Puerto Rico looks to Congress to secure increased manufacturing activity
Representatives of the island’s pharmaceutical, aerospace, medical devices, and accountants, among other private sectors, expressed their support for the Medical Manufacturing, Economic Development and Sustainability Act, submitted in Congress by Puerto Rico Resident Commissioner, Jenniffer González.
The bill was touted as “an ideal route to strengthen Puerto Rico’s position as a national manufacturing center.”
The MMEDS Act, or H.R. 2653, would offer federal incentives to companies that manufacture medical and pharmaceutical equipment in exchange for job creation and capital investment, to relocate to American soil, specifically in places with high levels of poverty, designated as “Distressed Zones,” or DZ.
Companies that are located in the “Distressed Zones” could benefit from 40% in tax credits for salaries and fringe benefits; 40% depreciation and amortization of property; and 30% on purchases of goods and services from a DZ, González said.
It would also grant higher tax credits for research and development activities or production lines that are relocated from abroad to a DZ or related to population health products, and for goods and services acquired from minority-owned businesses.
Population health products are those drugs or medical devices that have been identified by the Biomedical Advanced Research and Development Authority to address chronic health problems that aggravate the effects of pandemics and cause disproportionate harm in vulnerable populations.
A collaboration with BARDA would be established for research, approval and infrastructure. Procurement commitments would be made with federal health agencies and the GAIN Act would be applied, providing expedited approval processes and extensions to the marketing exclusivity period, she said.
For the production of population health products, companies could benefit from 60% in tax credits for salaries and fringe benefits, 60% depreciation and amortization of property, and 50% on purchases of goods and services from a DZ.
The MMEDS Act seeks to create economic activity in areas with a sustained poverty level of more than 35%, while ensuring the supply chain as a matter of national security. More than 75% of the island would be eligible for DZ designations, she said.
If the company comes from abroad, the tax credits increase: 60% in tax credits for salaries and fringe benefits; and 50% on purchases of goods and services within a DZ. The company is also given the opportunity to choose between a 60% property depreciation and amortization credit or take an immediate deduction of those costs.
“I appreciate the support of the government and the private sector to my measure, the MMEDS Act, that would promote economic development in an area in which Puerto Rico has already proven that it knows what to do, that it has the infrastructure, knowledge and manpower specialized,” González said.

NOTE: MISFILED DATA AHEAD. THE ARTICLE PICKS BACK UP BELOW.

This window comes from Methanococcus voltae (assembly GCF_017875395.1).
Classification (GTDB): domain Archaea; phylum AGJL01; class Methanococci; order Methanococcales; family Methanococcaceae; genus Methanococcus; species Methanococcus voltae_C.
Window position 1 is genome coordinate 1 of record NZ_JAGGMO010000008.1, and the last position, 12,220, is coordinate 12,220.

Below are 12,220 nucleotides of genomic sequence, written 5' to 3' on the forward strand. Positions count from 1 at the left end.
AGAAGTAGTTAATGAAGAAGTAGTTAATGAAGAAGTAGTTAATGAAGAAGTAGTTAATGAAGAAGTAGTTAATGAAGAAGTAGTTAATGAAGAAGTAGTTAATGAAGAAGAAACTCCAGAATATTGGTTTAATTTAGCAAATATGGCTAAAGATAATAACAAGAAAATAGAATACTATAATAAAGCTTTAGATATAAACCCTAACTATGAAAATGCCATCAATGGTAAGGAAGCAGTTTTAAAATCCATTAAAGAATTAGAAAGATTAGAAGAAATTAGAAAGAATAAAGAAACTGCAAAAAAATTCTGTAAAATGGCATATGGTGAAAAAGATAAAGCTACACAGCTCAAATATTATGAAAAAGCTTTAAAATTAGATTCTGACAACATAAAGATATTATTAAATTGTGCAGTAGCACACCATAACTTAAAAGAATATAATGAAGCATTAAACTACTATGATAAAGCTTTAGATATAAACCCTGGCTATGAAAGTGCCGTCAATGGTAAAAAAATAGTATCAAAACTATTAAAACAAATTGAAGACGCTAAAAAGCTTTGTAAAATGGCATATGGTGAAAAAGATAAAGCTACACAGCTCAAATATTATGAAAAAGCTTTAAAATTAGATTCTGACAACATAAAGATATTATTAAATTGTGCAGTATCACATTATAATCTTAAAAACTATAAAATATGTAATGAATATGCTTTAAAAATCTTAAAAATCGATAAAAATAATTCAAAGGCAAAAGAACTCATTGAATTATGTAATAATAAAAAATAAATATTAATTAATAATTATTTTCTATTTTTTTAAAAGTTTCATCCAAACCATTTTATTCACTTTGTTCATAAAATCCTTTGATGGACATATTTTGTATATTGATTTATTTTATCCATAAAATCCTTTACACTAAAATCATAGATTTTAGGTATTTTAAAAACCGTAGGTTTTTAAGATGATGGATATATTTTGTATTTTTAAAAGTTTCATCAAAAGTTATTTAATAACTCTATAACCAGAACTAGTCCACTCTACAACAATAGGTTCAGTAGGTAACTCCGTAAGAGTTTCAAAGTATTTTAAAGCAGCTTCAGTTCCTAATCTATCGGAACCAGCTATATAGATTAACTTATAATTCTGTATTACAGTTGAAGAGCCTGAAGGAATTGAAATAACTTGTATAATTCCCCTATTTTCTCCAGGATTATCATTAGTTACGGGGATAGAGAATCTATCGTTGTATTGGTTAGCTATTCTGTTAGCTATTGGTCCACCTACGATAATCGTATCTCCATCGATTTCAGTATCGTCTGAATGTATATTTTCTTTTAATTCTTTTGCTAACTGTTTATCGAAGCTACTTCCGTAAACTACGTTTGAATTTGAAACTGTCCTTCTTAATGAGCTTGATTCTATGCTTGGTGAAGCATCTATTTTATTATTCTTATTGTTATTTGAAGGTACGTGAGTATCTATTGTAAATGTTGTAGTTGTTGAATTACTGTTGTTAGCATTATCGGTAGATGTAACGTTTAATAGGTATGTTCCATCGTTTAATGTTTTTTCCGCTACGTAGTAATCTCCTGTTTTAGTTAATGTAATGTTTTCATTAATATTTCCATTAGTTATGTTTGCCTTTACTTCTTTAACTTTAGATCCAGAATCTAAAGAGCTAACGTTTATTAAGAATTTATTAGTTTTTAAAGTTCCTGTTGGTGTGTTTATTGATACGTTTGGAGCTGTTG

The support from trade groups such as the Puerto Rico Manufacturers Association,
“This measure, bipartite and bicameral, benefits the local economy by promoting the development of economically disadvantaged communities, it would prevent foreign dependence at the national level on raw materials, prevent shortages of equipment and medical supplies, which makes it a national security tool,” the congresswoman said.
Representatives from the Puerto Rico Manufacturers Association, the Homebuilders Association, the Puerto Rico Chamber of Commerce, the Private Sector Coalition, the Puerto Rico Society of CPAs, the Pharmaceutical Industry Association, the Puerto Rico Aerospace & Technology Cluster, the Medical Device Cluster, the Puerto Rico Economic Development Bank and Invest Puerto Rico all backed the measure.
“Puerto Rico as a territory of the United States is positioned as an ideal jurisdiction for the call of President Biden’s administration to bring the supply chain closer to the continental United States,” Department of Economic Development and Commerce (DDEC, in Spanish) Secretary Manuel Cidre said, of the effort to reshore manufacturing to US soil.
“At a time when a comprehensive tax reform is being discussed at the national level to finance the administration’s infrastructure project and that could significantly affect the competitiveness of the foreign industry established on the island, the Resident Commissioner’s project represents a novel and different tool,” he said.
US Sen. Marco Rubio filed a sister bill in that chamber, known as S. 1203.